Believers are rich in wisdom; generosity is required in our dealings with others.
Through the Proverbs and into the New Testament writings, the rich are chastised for oppression of the poor.
- Prov 18:23: The poor plead for mercy, but the rich answer harshly.
- Proverbs 22:16 – Oppressing the poor in order to enrich oneself, and giving to the rich, will lead only to loss.
- Proverbs 28:6 – Better to be poor and walk in integrity than to be crooked in one’s ways even though rich.
- Proverbs 22:7 The rich rule over the poor, and the borrower is the slave of the lender.
- James 2:6-7 – Is it not the rich who oppress you? Is it not they who drag you into court? Is it not they who blaspheme the excellent name that was invoked over you?
- James 5:1-6 – Come now, you rich people, weep and wail for the miseries that are coming to you. Your riches have rotted, and your clothes are moth-eaten. Your gold and silver have rusted, and their rust will be evidence against you, and it will eat your flesh like fire. You have laid up treasure for the last days. Listen! The wages of the laborers who mowed your fields, which you kept back by fraud, cry out, and the cries of the harvesters have reached the ears of the Lord of hosts. You have lived on the earth in luxury and in pleasure; you have fattened your hearts in a day of slaughter. You have condemned and murdered the righteous one, who does not resist you.
While these passages are based on real class issues that had arisen among God’s people, the central issue is not just that they were rich, but that they were crooked in their dealings, oppressing those who were below them in social status, being rough with those with whom they could have shown greater compassion.
As we have seen in many other lessons, mercy and forgiveness are closely associated throughout the Bible. One of the reasons this is so is because they both have to do with an offset of privilege; a power imbalance is in play. This is most evident between the rich and the poor because of simple economics, but it speaks to a spiritual power imbalance in any relationship.
The “rich” individual is the one who holds the primary rights in a situation between two people. This is the person who has the ability to control an outcome simply because of standing or evidence that backs their position. The “poor” person in the relationship lacks this gravitas and is essentially “at the mercy” of the more strongly-positioned individual. In this case, the “rich” person may have the ability to hurt the less-strongly positioned individual, and this is where mercy comes into play.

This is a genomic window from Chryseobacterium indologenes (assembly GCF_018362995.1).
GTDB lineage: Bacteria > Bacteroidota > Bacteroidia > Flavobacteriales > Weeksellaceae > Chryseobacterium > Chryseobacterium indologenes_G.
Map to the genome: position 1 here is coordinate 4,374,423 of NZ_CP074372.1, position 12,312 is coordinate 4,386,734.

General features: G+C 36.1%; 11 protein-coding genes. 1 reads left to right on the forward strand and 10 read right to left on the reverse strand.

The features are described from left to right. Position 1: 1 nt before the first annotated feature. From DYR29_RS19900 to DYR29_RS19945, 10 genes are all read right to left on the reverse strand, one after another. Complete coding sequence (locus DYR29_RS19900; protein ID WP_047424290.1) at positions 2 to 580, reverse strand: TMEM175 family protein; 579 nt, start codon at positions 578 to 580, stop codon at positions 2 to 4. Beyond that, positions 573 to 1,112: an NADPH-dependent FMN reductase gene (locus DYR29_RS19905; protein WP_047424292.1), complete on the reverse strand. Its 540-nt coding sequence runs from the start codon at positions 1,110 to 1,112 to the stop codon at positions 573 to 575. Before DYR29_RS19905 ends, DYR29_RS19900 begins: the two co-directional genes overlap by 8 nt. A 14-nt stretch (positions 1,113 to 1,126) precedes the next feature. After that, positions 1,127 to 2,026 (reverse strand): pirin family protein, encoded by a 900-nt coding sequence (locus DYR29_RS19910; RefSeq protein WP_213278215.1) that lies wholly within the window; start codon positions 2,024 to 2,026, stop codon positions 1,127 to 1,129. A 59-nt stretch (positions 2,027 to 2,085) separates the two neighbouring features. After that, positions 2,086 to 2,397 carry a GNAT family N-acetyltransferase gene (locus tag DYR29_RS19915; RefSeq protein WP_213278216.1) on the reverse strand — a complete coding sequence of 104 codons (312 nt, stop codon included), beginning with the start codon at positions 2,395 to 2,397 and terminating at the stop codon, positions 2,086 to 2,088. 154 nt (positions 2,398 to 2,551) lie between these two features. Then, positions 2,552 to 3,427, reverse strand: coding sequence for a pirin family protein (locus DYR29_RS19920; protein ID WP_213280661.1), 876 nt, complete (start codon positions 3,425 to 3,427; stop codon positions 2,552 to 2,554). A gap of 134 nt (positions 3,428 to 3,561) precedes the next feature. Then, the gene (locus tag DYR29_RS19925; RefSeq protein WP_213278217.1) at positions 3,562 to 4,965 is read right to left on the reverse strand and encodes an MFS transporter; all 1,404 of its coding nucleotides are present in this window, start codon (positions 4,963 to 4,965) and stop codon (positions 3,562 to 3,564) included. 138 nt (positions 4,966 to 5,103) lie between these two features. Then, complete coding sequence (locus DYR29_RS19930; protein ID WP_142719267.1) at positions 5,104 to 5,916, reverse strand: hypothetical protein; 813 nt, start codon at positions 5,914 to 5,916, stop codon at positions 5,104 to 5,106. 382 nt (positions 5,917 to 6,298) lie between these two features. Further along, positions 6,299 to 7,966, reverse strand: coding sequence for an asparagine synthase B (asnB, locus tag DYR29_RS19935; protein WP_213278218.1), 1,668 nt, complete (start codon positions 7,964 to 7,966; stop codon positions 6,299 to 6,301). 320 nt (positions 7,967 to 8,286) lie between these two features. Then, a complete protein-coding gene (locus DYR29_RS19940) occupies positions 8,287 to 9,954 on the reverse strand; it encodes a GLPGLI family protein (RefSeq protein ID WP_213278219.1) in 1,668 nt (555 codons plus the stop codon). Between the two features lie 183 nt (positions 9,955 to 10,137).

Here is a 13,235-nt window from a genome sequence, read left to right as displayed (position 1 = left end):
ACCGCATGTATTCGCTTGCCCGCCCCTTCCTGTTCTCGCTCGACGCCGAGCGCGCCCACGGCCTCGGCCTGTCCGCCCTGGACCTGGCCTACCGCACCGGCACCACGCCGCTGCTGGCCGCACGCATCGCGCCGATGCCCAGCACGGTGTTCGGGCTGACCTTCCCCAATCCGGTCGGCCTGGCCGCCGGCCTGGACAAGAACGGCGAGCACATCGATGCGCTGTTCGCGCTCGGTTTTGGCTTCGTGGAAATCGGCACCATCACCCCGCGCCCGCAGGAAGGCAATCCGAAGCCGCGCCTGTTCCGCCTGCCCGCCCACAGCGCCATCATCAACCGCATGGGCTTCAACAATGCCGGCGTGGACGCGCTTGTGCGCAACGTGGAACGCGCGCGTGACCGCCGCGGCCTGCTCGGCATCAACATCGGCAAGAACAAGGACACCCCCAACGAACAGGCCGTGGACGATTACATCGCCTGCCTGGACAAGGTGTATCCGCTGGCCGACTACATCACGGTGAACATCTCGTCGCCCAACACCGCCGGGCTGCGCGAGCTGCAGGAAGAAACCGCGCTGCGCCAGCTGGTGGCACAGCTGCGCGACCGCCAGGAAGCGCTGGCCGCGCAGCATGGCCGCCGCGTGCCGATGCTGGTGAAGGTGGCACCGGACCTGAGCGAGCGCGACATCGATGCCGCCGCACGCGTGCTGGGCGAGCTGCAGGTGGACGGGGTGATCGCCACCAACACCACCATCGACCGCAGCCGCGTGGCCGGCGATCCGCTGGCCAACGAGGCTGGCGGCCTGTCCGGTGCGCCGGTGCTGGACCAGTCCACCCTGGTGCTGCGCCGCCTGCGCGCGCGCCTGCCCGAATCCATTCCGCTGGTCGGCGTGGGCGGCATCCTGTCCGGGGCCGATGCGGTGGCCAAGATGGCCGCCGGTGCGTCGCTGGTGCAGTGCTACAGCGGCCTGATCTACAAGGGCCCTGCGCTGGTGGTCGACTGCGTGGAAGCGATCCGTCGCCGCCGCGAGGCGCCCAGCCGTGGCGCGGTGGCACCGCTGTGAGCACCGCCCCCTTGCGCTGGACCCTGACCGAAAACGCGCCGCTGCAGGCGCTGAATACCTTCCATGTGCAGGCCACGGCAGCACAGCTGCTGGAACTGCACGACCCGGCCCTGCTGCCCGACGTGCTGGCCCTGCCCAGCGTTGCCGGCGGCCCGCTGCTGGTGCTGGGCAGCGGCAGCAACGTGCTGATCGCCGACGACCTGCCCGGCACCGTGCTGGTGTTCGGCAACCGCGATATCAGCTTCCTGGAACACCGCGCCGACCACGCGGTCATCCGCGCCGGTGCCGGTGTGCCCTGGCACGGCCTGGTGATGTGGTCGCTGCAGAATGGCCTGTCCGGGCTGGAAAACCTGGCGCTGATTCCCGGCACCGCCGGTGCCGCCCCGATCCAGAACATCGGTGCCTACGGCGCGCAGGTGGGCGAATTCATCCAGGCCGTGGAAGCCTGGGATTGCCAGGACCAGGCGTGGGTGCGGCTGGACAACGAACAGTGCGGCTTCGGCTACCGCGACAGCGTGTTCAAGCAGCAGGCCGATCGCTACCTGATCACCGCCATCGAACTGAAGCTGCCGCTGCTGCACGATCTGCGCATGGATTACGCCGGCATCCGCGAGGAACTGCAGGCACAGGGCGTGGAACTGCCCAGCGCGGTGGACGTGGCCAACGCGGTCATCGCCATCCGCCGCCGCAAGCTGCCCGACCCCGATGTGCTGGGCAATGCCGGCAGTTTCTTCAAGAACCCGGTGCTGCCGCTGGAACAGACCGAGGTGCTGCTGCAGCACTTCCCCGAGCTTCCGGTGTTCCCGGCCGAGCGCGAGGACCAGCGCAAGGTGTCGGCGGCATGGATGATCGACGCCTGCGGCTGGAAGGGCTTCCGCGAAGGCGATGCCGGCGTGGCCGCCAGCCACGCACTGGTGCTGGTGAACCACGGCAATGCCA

Rather than flaunt their right position, this individual can simply forgive the less-strongly positioned individual to end the matter. This is showing mercy: having the ability to exercise a power but refraining for the good of another, or for the continuation of a valuable relationship.
James speaks to this issue and drives home the accountability that the more strongly-positioned individual carries in the eyes of God.
James 2:13 – For judgment will be without mercy to anyone who has shown no mercy; mercy triumphs over judgment.
James says that showing mercy is more important than always being right. This is the way we can view passages like this that speak to power imbalances and draw viable spiritual conclusions. We can also corroborate this type of teaching with the teaching of Yeshua in the Sermon on the Mount:
Matthew 5:7: ” Blessed are the merciful, for they shall obtain mercy.”
Mercy and forgiveness are much more valued than a judgment that proves one’s position to be right. This honors the less-strongly positioned individuals and provides them an opportunity to realize the reality of their position. Perhaps in that light, they will repent of the wrongly held opinion or actions they are promoting.
As responsible believers seeking to honor God, we should always default to mercy and forgiveness due to the richness of the wisdom of God that has been provided to us.
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